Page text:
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Category : Writing Tips

More Idioms

I recently shared a very popular post on idioms. Here, some more expressions, with examples and explanations:

  • Instead of going pro, Clair took an athletic scholarship from the University of Michigan because she wanted the best of both worlds – to be an athlete and a scholar.

(While most people can only live in one world, those who get “the best of both” find a way to live in two. Their situations are ideal. Claire, an excellent student athlete, can either “go pro” – enter the professional sports arena – or go to university and continue to play on a team. She chooses the latter because it lets her live in two metaphorical “worlds” – the athletic world and the academic world.)

  • Pierre never forgave his brother for not having paid him back, but at family reunions, he acted like it was all water under the bridge.

(Pierre has hard feelings against his brother but pretends that he has moved on, just like water under a bridge, which is in constant motion.)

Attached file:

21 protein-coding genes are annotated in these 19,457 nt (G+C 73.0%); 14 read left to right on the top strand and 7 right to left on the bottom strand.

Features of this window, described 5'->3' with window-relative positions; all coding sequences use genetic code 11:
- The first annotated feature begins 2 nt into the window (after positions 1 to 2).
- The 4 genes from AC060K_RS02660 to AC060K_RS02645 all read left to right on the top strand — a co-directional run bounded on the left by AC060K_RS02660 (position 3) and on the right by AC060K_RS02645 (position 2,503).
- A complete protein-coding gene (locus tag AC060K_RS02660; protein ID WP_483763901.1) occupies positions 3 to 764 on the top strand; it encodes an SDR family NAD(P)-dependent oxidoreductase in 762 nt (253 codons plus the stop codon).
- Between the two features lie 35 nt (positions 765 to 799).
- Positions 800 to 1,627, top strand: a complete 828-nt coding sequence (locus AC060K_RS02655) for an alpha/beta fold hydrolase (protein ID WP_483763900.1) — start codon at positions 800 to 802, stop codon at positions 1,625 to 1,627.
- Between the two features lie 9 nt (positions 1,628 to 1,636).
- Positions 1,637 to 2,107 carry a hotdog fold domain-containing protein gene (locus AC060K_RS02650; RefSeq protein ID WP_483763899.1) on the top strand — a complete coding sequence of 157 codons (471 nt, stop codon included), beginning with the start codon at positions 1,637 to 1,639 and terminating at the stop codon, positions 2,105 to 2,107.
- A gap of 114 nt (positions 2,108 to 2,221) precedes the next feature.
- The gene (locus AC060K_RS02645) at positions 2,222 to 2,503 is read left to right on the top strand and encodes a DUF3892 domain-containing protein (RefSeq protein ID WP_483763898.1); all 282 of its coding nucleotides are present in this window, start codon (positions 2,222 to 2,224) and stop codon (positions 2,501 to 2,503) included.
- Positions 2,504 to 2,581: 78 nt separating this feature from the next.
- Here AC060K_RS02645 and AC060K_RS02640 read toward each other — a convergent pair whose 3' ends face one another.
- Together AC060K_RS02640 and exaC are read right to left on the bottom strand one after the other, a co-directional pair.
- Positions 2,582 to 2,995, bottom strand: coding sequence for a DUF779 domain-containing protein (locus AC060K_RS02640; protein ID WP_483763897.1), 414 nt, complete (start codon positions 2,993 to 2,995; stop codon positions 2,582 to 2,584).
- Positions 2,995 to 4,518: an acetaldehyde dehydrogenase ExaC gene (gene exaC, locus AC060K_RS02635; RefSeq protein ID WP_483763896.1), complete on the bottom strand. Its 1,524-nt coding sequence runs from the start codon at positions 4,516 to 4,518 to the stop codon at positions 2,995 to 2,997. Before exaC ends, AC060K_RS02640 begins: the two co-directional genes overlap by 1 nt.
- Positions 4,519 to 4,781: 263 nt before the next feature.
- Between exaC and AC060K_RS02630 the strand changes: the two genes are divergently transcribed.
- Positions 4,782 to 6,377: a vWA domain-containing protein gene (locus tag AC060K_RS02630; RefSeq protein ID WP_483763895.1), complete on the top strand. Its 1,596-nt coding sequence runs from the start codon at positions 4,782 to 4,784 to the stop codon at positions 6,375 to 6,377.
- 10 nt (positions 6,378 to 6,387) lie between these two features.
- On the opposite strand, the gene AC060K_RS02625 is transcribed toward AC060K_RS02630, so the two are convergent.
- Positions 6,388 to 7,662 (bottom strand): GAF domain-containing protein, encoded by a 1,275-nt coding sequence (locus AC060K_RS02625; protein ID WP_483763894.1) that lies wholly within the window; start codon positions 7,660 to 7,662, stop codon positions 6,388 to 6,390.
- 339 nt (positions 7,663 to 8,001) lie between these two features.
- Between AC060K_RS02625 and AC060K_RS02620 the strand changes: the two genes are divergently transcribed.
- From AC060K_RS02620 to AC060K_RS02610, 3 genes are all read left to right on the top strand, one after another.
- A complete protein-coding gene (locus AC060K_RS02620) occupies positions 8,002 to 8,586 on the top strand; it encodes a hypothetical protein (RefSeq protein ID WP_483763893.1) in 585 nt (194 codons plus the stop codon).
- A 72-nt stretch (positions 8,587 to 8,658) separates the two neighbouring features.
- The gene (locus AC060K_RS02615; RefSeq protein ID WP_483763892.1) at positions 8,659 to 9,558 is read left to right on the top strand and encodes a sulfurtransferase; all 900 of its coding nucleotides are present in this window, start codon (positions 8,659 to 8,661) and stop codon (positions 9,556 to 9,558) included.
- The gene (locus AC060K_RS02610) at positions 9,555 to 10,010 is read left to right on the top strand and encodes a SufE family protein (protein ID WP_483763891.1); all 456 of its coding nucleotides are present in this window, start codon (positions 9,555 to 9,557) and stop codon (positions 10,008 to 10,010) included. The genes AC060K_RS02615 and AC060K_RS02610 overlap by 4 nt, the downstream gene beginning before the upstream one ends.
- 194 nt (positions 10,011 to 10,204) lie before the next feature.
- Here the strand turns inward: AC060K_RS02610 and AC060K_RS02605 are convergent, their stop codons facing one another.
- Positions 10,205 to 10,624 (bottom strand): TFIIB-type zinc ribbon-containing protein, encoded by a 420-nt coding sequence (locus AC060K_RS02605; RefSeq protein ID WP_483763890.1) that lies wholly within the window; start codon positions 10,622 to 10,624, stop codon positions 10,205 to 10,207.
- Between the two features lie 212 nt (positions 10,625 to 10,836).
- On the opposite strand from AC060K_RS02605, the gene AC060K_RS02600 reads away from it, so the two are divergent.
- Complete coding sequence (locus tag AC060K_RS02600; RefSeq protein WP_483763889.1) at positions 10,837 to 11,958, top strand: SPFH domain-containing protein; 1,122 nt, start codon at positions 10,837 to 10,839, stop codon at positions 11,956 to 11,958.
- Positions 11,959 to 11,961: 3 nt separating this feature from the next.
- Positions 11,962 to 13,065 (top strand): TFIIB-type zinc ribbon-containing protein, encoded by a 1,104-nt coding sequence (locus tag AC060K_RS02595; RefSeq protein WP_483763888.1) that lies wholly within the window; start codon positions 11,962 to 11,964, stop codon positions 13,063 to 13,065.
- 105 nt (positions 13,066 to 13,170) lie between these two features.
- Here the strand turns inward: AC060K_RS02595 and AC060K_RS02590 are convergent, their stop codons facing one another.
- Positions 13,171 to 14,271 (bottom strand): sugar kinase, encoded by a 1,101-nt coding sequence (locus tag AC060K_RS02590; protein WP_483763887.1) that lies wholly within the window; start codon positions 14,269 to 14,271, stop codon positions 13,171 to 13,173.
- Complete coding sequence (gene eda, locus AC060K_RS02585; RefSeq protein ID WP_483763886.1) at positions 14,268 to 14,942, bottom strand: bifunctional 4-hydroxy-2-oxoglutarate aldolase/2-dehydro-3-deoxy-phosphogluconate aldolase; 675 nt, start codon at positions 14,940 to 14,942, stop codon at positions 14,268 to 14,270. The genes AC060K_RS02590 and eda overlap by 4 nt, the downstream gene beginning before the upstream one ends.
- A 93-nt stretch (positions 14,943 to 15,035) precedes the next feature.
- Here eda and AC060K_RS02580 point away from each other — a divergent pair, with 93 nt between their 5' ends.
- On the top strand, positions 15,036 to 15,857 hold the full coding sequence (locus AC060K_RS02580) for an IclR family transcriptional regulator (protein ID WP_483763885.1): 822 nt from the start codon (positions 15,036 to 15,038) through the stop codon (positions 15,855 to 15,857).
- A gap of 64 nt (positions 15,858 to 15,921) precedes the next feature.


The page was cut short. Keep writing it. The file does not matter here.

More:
• When Whitney realized her position was out of line with the company’s, she did an abrupt about-face.

(Whitney is moving in one metaphorical direction – toward a particular goal or end – but when she realizes that this is actually the wrong direction, she turns around, to face the other way. You may have heard “about-face” in a military context; troops marching in one direction are told to do an “about-face” and march in another direction.)

  • When the company unexpectedly went bankrupt, Dan was swept up in a tide of events that left him jobless.

(A major event occurs within Dan’s company that, like a tide, carries him along. He is swept up, off his feet, and unable to control events, finds himself without a job.)